Consumer Financial Protection Bureau Nominee Faces Pushback Over Stonewalling Senators

COMMENTARY Markets and Finance

Consumer Financial Protection Bureau Nominee Faces Pushback Over Stonewalling Senators

Jul 21st, 2021 2 min read
COMMENTARY BY
Norbert J. Michel, Ph.D.

Director, Center for Data Analysis

Norbert Michel studies and writes about financial markets and monetary policy, including the reform of Fannie Mae and Freddie Mac.
Rohit Chopra, here pictured in Hart Building on February 14, 2018. Tom Williams / CQ Roll Call

Key Takeaways

Several current and former employees of the Consumer Financial Protection Bureau allege that the Biden administration is flouting civil service protections.

They claim that the administration has offered separation incentives, including early retirement, and launched investigations into career senior executives.

New director of the bureau Rohit Chopra has refused to explain whether he intends to respond to the congressional request.

After his March 2 Senate committee confirmation hearing, Rohit Chopra appeared to have a “reasonably assured path forward” to becoming the next director of the Consumer Financial Protection Bureau. Suddenly, however, Chopra’s prospects looks a bit different.

As Government Executive reports, several current and former employees of the bureau allege that the Biden administration is flouting civil service protections.

Specifically, they claim that the administration has offered separation incentives, including early retirement, and launched investigations into career senior executives to sideline them, targeting about a half-dozen of the highest-ranked nonpolitical staffers at the bureau.

At the very least, this approach is questionable because of civil service rules that exist to protect career employees from politically motivated personnel decisions.

The tactic is also disingenuous because President Joe Biden promised that his administration would not interfere with career employees in that way.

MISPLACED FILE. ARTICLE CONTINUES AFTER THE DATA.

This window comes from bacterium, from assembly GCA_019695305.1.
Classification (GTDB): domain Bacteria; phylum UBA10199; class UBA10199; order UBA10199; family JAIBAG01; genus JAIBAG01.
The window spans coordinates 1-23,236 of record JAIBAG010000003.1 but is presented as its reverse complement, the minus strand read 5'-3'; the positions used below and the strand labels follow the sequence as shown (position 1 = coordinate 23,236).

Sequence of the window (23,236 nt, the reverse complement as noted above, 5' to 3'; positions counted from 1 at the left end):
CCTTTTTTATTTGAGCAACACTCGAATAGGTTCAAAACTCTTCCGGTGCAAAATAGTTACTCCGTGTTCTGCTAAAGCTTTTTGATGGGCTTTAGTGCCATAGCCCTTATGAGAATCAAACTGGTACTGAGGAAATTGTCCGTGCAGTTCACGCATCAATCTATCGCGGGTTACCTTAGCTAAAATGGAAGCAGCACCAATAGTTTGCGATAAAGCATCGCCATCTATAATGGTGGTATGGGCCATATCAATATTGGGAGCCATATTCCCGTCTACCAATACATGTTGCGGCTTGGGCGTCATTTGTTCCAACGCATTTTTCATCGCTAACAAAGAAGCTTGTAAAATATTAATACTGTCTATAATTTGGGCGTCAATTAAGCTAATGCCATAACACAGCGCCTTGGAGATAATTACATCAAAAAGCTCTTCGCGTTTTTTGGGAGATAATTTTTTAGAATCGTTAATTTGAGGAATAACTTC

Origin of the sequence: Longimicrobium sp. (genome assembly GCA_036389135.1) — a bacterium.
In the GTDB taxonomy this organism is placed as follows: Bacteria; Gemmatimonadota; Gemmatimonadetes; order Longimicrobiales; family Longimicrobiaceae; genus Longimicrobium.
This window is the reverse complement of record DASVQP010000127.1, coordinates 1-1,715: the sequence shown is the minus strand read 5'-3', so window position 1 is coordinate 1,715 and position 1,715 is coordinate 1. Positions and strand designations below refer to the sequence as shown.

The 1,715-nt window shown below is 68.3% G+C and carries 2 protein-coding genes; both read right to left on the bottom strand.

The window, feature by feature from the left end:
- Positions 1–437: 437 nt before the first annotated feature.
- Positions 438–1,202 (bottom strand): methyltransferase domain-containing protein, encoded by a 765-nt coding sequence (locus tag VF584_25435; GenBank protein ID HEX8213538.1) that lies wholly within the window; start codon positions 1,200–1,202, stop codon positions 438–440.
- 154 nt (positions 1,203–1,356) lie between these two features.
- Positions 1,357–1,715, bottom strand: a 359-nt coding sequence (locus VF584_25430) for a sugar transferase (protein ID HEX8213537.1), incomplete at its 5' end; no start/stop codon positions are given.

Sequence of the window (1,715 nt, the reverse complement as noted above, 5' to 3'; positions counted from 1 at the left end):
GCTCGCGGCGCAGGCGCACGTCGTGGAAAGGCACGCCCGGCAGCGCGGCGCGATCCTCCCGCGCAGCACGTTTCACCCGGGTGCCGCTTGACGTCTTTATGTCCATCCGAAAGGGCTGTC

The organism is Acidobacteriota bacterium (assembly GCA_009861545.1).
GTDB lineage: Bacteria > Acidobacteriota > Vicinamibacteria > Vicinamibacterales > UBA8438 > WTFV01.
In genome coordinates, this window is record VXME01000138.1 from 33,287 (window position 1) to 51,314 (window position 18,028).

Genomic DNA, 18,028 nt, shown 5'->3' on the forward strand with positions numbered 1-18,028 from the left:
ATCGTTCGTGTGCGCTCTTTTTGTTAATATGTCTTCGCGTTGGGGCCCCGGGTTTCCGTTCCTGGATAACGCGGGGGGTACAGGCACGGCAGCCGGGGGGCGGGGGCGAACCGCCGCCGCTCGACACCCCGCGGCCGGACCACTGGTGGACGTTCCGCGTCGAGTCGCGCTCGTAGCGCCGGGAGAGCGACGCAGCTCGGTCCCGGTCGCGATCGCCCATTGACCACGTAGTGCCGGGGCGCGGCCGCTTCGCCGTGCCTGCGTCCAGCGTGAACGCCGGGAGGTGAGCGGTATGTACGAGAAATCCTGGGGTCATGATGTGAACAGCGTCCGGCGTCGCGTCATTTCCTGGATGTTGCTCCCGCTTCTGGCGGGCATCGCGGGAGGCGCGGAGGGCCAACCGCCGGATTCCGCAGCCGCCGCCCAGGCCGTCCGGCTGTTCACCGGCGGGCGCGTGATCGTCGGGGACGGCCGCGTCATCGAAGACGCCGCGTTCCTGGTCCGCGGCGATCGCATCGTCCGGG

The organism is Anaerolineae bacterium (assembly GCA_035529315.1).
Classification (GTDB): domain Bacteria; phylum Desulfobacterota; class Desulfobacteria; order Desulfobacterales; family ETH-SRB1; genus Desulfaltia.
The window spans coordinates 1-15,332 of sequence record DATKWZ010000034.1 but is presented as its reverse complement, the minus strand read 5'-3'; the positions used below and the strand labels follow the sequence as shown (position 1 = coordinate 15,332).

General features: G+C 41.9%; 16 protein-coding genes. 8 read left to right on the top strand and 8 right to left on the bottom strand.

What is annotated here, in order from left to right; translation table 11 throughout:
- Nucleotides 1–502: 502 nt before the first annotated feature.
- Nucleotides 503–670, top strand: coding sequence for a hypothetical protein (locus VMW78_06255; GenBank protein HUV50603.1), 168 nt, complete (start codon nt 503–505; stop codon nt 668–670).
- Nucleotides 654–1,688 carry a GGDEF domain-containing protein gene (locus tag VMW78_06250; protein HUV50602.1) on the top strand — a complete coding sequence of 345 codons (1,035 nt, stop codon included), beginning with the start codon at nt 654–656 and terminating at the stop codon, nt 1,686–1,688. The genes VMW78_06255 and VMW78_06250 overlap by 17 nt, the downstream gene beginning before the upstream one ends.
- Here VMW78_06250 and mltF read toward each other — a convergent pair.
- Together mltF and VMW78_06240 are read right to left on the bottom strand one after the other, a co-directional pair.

More importantly for Chopra, though, is that thus far he has refused to respond to a congressional request—sent June 17—that seeks to determine whether he knew anything about the alleged mistreatment of Consumer Financial Protection Bureau employees.

In fact, Chopra has even refused to explain whether he intends to respond to the request.

That sort of silence seems rather odd, especially because it would be simple for Chopra to reply if he had no knowledge of the alleged abuses. At the very least, Chopra’s refusal creates the appearance that he does not want any details to come to light.  

But given his nomination to head the bureau, Congress cannot possibly tolerate his silence.

Republicans on the Senate Banking, Housing and Urban Affairs Committee sent a follow-up letter July 13 pointing out what should be the obvious:

Any individual nominated to lead a federal agency should be expected to provide truthful and clear answers to fair and basic questions from Congress.

Any nominee who refuses to do so during their nomination has not earned the right to be confirmed.

Indeed, if you are refusing even to respond to congressional inquiries while your nomination is pending before the Senate, there is little doubt about how you will treat such inquiries if confirmed.

Removing career employees and replacing them with political activists is a serious allegation for any administration. The Biden administration owes the American public an explanation.

This piece originally appeared in The Daily Signal